The Real Ghostbusters toy line ran from 1986-1991 and while it definitely hit the road running due to the success of the TV show, if it weren’t for the combined creative talents of some great toy designers, innovative artists and gifted sculptors at Kenner, it could have easily been a very different story.
Our favourite Real Ghostbusters toys all began their life in Cincinnati, Ohio where product concept designers & industrial designers worked together to conceive innovative ideas for new products. The workload for the Kenner design team was really quite astonishing at times with employees often working on multiple toy lines simultaneously, so employees learned to work and think fast. Amazingly, their work was anything but hurried and somehow they always managed to come up with beautiful full colour concepts one after another with incredible attention to detail.
Once a preliminary concept idea for a toy had been presented and approved, the product concept designers then handed over to industrial designers whose job it was to define the actual look or style of the final toy according to that particular brands specifications and guidelines. The industrial designers in the product development team produced a final rendering based on the earlier concept artwork and added things like pantone swatches so the final intended colour scheme was shown. These drawings would be presented for review before the engineers could start work on the toys control drawings. Control drawings are basically blueprints used by engineering to create the final tooling drawings from which production injection mould tools were made. They are a crucial part of the process because they enable the toy to be sculpted and prototyped in 3D form.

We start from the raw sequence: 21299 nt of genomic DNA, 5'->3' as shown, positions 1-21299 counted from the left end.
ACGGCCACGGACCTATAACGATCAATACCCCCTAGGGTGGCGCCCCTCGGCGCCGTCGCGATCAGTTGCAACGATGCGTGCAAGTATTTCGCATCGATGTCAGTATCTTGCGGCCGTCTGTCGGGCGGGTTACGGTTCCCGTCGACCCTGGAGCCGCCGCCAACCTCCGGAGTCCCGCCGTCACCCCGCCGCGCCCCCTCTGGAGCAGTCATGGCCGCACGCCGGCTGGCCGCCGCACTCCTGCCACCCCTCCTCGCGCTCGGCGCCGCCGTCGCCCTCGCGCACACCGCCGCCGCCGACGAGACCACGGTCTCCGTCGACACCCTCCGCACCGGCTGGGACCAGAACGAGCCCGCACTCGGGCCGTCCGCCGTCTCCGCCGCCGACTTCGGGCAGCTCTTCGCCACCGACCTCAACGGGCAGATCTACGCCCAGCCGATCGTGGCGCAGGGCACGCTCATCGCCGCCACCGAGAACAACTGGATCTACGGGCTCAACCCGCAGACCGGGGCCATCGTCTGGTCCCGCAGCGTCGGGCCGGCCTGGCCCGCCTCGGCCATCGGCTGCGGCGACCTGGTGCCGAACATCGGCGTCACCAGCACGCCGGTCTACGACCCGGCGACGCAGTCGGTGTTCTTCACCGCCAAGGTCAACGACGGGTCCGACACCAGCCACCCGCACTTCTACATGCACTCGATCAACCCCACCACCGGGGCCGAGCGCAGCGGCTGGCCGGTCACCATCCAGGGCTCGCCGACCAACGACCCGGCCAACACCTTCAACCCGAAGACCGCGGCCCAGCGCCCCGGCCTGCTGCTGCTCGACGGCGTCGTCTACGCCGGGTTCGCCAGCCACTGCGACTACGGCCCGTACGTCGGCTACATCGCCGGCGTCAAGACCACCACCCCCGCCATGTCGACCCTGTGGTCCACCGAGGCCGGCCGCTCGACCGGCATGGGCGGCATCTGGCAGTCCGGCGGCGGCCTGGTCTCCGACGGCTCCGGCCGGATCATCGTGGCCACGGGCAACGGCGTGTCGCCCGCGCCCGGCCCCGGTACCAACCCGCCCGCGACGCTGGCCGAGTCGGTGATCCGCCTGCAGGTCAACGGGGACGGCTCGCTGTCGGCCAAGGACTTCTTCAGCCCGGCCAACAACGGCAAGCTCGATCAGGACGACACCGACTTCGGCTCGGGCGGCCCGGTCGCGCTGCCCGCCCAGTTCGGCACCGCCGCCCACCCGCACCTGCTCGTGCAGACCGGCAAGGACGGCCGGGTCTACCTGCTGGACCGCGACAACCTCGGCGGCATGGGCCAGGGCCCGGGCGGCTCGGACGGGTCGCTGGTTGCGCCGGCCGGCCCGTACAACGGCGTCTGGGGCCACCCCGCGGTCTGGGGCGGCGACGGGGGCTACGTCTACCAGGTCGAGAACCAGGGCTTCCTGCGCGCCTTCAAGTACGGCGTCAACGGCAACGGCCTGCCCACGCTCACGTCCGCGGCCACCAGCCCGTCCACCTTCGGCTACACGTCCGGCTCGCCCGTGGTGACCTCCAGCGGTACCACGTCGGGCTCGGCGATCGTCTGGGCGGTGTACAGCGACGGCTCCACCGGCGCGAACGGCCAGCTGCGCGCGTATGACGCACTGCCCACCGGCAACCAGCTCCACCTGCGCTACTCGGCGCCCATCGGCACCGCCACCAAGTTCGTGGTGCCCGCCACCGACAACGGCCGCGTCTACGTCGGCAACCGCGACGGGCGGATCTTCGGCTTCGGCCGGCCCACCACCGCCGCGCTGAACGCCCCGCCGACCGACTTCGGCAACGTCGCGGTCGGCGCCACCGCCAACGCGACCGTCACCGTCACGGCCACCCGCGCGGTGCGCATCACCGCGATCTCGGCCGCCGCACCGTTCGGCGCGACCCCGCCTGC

So how does a design idea go from a two dimensional drawing to a three dimensional piece? Quite often concept models and/or “mock ups” would be created by the model makers or more hands on designers before things were finalised but where a toy really begins to come to life and starts to look like the end product is in the sculpting department and luckily for us, Kenner employed some of the most gifted sculptors in the US.
Initial 3D sculpting for most toys was usually done by hand using clay or wax. Sculpts were then followed by something called a hardcopy which is literally a copy of the sculpt made from a silicon mould. Hardcopies served various different purposes but if you’ve ever flipped through a toy catalogue or looked really closely at the figures on the packaging, then you’ve probably already seen painted hardcopies as they were often used for photography.
Prototypes and samples of the toys produced in the factories overseas would then bounce around from designers to engineers who checked and tested them in order to make sure the product was ready to go into full production.
The final part of the story was the products packaging art, which was usually created shortly after the toy had gone from a concept to 3D prototype form as that meant it was very likely to go on to be produced. All of the packaging art for the Ghostbusters toys was produced by a company called Lipson-Alport-Glass & Associates, one of the Cincinatti based art studios used by Kenner.
Over the course of it’s five year lifespan a huge amount of RGB action figures, vehicles, role play toys and even plushies were all created. The toys eventually came full circle with the original action figure sculpts being reused and re-imagined in different ways (glow in the dark features etc).
Feel free to browse through this section using the drop down menu above to view early concept drawings, packaging artwork and proof cards.